New Labour thinks of arts policy as its own private manor. So it tends to react with an aggrieved landlord's ire when unruly visitors arrive to snip the blooms or trample the lawns. What these tetchy connoisseurs can often miss is the plain truth that the mockers would rather crawl a mile over burning coals to vote for them again than confront another government whose idea of hip stopped with the second Earl of Gowrie. So lighten up, lads.
That hurt tone recurs in Creative Britain (Faber, pounds 7.99), Chris Smith's compilation of official speeches, bookended by a couple of synoptic essays. (Indeed, John Newbigin, now Smith's special adviser, worked for years as Puttnam's chief strategist.) If Tony Blair invites the Gallagher freres to Number 10, critics carp at his neglect of traditional high art. Hold on, says Smith: "the charge is not correct". Only a few days later, the PM had been "deeply moved by Richard Eyre's production of King Lear". Thank you for sharing that with us.
Since this magazine goes to bed early, I have no idea if Smith has yet been reshuffled out of Culture, Media and Sport. On the basis of this indolent piece of publishing, he could use a change. Yes, the persuasive arguments about access, education and the pounds 50bn strength of Britain's "cultural economy" make more sense in one page than Tory arts ministers managed in a decade. (Even if the belief in culture as a motor for municipal renewal comes straight from the despised city-hall left of the 1980s). What truly sticks in the craw is Smith's dismaying readiness to pack a book covered in two of Damien Hirst's swirly-rainbow paintings with a soporific set of bland formal addresses.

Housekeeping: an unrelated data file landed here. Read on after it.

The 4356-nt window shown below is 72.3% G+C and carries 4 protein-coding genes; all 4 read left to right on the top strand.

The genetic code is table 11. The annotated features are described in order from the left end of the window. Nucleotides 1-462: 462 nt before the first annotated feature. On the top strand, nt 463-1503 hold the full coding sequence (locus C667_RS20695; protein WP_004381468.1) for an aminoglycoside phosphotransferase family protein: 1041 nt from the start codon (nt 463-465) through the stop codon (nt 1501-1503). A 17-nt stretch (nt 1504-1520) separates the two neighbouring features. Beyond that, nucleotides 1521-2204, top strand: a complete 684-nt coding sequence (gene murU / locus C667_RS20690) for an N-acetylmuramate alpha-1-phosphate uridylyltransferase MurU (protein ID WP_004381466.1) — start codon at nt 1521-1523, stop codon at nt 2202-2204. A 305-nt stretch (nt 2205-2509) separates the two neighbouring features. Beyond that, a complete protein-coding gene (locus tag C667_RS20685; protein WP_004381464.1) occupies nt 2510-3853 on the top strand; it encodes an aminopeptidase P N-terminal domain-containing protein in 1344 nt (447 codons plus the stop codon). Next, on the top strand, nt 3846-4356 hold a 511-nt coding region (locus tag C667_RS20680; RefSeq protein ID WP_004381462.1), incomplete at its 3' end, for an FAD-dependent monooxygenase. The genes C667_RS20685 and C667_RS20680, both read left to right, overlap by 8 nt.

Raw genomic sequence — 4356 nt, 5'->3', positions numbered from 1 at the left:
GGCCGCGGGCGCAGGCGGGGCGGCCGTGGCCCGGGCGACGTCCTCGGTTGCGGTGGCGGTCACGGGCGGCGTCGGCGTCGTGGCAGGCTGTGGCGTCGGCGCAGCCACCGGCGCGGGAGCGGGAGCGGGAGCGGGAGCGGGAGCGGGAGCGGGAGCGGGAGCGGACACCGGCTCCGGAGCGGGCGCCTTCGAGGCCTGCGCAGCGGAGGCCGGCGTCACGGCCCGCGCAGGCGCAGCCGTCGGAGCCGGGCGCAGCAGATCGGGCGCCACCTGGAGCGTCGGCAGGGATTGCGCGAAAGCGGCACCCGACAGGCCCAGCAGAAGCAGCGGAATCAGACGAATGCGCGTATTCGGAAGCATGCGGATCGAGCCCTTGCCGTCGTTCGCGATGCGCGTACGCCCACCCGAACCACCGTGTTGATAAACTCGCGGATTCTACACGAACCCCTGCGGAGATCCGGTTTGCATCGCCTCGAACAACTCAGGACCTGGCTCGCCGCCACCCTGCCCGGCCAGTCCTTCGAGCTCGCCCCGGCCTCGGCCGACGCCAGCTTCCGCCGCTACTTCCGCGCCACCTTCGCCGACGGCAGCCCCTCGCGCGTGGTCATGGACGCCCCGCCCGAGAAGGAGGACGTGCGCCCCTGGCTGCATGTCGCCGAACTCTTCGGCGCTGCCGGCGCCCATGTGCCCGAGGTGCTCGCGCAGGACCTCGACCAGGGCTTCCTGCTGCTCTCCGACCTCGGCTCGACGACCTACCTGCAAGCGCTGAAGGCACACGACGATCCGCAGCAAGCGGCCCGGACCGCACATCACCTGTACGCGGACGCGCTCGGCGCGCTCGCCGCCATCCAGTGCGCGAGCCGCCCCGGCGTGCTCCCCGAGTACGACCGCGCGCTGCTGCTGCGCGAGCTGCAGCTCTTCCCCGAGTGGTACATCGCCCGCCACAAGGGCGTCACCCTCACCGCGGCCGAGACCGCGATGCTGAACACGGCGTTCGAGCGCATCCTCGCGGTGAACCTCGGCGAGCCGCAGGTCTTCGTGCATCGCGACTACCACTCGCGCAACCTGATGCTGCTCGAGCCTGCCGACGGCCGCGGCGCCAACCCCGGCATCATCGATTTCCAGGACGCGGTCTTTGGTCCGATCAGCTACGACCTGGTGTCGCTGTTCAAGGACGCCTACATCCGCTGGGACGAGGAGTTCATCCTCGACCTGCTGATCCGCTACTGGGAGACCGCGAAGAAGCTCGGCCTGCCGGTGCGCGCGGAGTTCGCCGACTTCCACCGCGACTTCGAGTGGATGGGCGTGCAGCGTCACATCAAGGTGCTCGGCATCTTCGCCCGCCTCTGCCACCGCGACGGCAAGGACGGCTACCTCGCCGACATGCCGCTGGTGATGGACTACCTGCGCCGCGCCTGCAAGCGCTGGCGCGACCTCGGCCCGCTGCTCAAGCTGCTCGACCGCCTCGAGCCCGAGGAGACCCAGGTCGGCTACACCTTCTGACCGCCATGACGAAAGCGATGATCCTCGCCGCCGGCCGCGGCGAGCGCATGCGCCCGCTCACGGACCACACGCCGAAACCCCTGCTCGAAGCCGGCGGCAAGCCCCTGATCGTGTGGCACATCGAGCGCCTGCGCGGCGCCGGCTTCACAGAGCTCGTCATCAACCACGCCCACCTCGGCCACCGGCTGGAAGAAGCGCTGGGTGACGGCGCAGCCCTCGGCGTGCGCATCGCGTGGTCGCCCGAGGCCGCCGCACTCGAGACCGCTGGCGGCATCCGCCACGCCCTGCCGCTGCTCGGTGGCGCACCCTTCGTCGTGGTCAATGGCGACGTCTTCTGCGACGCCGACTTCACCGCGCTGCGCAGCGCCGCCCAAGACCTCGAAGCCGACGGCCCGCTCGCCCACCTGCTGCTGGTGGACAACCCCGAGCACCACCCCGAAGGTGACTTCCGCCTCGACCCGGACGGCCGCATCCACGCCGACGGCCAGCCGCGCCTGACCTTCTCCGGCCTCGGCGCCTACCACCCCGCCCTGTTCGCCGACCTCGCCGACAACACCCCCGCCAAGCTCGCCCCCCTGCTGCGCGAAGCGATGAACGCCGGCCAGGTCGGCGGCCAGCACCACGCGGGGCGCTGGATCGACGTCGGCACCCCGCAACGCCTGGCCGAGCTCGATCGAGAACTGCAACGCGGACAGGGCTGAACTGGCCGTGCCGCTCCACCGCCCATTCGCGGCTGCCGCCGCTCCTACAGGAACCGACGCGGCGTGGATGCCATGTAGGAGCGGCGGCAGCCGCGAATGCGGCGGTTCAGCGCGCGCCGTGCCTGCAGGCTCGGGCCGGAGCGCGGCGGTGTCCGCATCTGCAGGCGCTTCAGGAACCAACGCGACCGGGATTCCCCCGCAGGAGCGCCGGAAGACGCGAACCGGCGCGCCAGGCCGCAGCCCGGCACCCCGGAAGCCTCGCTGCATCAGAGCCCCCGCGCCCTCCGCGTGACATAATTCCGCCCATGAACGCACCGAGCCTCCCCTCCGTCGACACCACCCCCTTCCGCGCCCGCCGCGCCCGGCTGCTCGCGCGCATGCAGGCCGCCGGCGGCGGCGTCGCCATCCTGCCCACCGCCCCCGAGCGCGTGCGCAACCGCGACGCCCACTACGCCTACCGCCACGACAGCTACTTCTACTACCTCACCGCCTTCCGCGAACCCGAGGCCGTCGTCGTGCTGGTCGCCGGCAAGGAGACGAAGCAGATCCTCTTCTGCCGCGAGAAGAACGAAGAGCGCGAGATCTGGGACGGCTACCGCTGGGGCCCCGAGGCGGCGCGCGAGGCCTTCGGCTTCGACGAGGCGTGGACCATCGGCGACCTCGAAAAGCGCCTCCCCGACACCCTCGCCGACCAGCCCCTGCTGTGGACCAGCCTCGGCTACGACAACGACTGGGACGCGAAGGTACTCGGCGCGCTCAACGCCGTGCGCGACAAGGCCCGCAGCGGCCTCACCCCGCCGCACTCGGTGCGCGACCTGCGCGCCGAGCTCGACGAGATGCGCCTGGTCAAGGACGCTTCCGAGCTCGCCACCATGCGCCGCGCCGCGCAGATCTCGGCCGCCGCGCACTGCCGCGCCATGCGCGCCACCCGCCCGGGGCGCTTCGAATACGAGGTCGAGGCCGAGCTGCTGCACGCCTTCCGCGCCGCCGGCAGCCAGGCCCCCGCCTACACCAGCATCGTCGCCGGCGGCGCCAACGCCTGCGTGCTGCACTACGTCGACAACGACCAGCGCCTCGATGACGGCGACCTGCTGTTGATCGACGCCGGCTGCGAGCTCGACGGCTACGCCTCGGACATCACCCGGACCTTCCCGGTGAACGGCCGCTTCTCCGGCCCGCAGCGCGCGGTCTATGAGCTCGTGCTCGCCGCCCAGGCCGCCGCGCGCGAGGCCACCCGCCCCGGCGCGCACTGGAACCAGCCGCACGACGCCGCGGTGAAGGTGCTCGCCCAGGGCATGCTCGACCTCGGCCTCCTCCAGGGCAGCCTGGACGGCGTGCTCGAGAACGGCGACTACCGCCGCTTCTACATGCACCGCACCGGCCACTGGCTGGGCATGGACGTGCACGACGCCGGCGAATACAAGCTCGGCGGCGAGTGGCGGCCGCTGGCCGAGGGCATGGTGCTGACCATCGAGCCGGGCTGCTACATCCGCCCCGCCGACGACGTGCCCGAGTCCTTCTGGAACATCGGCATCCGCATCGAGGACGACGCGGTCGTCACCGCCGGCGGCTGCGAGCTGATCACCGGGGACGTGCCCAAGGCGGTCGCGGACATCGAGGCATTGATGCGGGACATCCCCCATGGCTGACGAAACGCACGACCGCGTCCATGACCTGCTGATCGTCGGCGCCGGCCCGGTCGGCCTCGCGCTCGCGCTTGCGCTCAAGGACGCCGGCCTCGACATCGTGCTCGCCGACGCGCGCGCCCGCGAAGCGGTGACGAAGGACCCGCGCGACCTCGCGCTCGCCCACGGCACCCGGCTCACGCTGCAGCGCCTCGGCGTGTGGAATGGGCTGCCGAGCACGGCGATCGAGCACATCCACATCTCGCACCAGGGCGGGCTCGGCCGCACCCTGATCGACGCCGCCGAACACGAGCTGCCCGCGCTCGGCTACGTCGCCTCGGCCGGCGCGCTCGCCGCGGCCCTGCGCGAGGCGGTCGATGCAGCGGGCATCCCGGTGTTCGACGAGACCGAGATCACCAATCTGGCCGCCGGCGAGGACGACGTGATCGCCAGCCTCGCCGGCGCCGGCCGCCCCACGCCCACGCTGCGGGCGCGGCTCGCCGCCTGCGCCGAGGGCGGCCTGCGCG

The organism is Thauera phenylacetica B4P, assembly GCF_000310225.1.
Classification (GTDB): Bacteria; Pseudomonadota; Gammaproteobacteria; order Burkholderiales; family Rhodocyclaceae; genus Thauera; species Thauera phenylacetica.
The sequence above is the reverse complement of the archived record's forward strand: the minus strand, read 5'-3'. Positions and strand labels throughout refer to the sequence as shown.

"Coming here this morning, I could not help but feel that the Royal Horticultural Halls were a good place to hold this timely conference ..." And so on, ad infinitum, with the same figures and same examples echoing redundantly from speech to speech. I heard so often about how the tough Hartcliffe Estate boys of Bristol discovered the beauty of the ballet that I ended up wanting to smother them in the nearest available tutu.
"In a very real way," (a choice Smithism, that, which makes him sound like an Alan Bennett vicar) this book is an insult to its readers. Politicians may now rub designer shoulders with Ozwald Boateng or John Galliano. Yet their prose and performance remains trussed in the laced-up, buttoned-down garb of the Ancient British state. "It is no good having Conran (Terence or Jasper) design your restaurant if the menu is cheese sandwiches," remarks Smith. And it's no good having Hirst design your jacket if the fare within features far too much old flannel and hot air.Reuse content